Civil society takes Atha-Africa to court

22nd June 2017

By: Megan van Wyngaardt

Creamer Media Contributing Editor Online


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JOHANNESBURG ( – A coalition of eight civil society and community organisations has launched proceedings in the Pretoria High Court against India-owned mining company Atha-Africa Ventures, asking the court to stop the miner from starting any activities inside the Mabola protected environment, located outside Wakkerstroom, in Mpumalanga.

The parties have alleged that Atha-Africa did not yet have confirmed environmental authorisation and local planning approval.

Represented by the Centre for Environmental Rights, the coalition, comprising groundWork, the Mining and Environmental Justice Community Network of South Africa, Earthlife Africa Johannesburg, Birdlife South Africa, the Endangered Wildlife Trust, the Federation for a Sustainable Environment, the Association for Water and Rural Development and the Bench Marks Foundation, noted that If Atha were allowed to start mining now, and the approvals were thereafter set aside, the damage caused would be irreversible.

The area in which Atha-Africa wants to build an underground coal mine is a declared protected environment, with the water source area identified as strategic and the protection of that area in the interest of all South Africans.

Composed mostly of wetlands, pans and grassland, the area is a source of four major rivers – the Tugela, the Vaal, the Usutu and the Pongola. These rivers provide water to a significant number of downstream water users, who will be affected if the sources of those rivers are compromised.

Atha-Africa was granted a mining right in 2015 by the Department of Mineral Resources, shortly after the declaration of the protected area by the Mpumalanga MEC. Since then, Atha has received licences and approvals from the Mpumalanga environment department, the Department of Water and Sanitation, and Environmental Affairs Minister Dr Edna Molewa.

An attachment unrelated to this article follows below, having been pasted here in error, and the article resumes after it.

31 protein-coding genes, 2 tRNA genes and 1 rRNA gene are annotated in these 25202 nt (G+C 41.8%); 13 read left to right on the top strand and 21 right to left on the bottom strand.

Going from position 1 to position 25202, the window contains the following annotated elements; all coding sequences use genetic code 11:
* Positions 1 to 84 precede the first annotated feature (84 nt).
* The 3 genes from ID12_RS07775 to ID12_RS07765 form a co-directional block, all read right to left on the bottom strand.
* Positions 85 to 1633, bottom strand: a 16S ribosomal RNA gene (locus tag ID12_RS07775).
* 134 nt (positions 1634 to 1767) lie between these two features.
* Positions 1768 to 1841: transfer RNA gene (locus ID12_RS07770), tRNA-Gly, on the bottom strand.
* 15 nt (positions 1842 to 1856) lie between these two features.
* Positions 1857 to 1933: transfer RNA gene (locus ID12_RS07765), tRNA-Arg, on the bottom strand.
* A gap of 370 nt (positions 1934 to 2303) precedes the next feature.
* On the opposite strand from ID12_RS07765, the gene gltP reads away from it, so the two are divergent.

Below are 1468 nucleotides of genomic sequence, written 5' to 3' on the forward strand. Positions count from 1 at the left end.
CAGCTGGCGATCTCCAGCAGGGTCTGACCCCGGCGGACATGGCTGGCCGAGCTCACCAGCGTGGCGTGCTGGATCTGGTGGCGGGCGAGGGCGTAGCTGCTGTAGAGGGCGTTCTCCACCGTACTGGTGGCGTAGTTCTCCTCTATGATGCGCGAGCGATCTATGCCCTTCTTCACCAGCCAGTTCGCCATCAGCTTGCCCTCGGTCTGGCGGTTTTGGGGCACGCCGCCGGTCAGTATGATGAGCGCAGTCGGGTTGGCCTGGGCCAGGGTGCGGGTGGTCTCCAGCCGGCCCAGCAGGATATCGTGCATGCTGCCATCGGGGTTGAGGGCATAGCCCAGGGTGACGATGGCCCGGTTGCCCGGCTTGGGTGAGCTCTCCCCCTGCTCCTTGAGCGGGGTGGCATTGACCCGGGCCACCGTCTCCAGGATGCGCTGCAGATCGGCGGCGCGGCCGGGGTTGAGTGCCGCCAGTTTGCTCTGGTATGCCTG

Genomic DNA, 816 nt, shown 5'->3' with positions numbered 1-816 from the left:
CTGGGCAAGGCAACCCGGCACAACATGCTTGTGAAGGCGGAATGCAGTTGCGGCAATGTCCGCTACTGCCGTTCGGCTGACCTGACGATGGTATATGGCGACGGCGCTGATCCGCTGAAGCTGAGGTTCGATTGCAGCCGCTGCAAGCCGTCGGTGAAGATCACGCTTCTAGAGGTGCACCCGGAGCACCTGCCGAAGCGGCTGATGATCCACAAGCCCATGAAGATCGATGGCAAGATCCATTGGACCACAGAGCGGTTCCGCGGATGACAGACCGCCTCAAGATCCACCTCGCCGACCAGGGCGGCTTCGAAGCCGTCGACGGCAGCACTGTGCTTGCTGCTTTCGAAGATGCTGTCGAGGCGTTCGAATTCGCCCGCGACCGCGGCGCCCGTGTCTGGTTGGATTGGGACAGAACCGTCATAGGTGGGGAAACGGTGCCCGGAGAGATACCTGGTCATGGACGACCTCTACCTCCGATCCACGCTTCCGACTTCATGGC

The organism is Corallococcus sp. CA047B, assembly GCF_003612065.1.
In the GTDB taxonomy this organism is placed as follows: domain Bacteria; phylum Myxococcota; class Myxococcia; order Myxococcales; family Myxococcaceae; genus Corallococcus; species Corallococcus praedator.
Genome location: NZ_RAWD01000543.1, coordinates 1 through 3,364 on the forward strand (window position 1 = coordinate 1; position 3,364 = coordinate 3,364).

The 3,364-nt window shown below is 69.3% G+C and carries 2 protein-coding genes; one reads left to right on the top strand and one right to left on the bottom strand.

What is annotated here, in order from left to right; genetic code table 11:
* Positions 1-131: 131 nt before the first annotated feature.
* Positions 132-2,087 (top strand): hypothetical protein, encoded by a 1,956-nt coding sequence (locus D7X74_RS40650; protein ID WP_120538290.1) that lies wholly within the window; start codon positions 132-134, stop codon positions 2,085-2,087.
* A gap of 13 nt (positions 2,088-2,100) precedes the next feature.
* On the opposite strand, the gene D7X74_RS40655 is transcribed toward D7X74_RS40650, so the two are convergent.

These approvals have been challenged by the coalition through internal appeals processes and a High Court judicial review of the original mining right granted. A further judicial review application of Molewa’s decision to approve mining in a protected area will be issued shortly.

The coalition is positive that it will succeed in all these proceedings and that the approvals will be set aside by the courts in due course. If necessary, the coalition says it will take this matter to the Constitutional Court.

The two approvals that Atha is being taken to task on include the environmental authorisation issued in 2016 by the Mpumalanga environment department under the National Environmental Management Act, as well as the approval for change of land use from conservation and/or agricultural purposes to mining, under the Spatial Planning and Land Use Management Act.

The coalition is appealing the authorisation, with the Mpumalanga MEC having not yet decided. Until such a decision has been made, the authorisation is suspended by law, and Atha cannot start mining.

Atha has also not yet received the necessary approval for the change of land use from the local municipality.

Before launching court proceedings to stop the miner from going ahead with construction of the coal mine, the coalition repeatedly asked Atha-Africa to declare in writing that it will not proceed without these approvals. Allegedly, the miner refused to do so.

The court application has been set down for hearing on June 27.

Edited by Samantha Herbst
Creamer Media Deputy Editor



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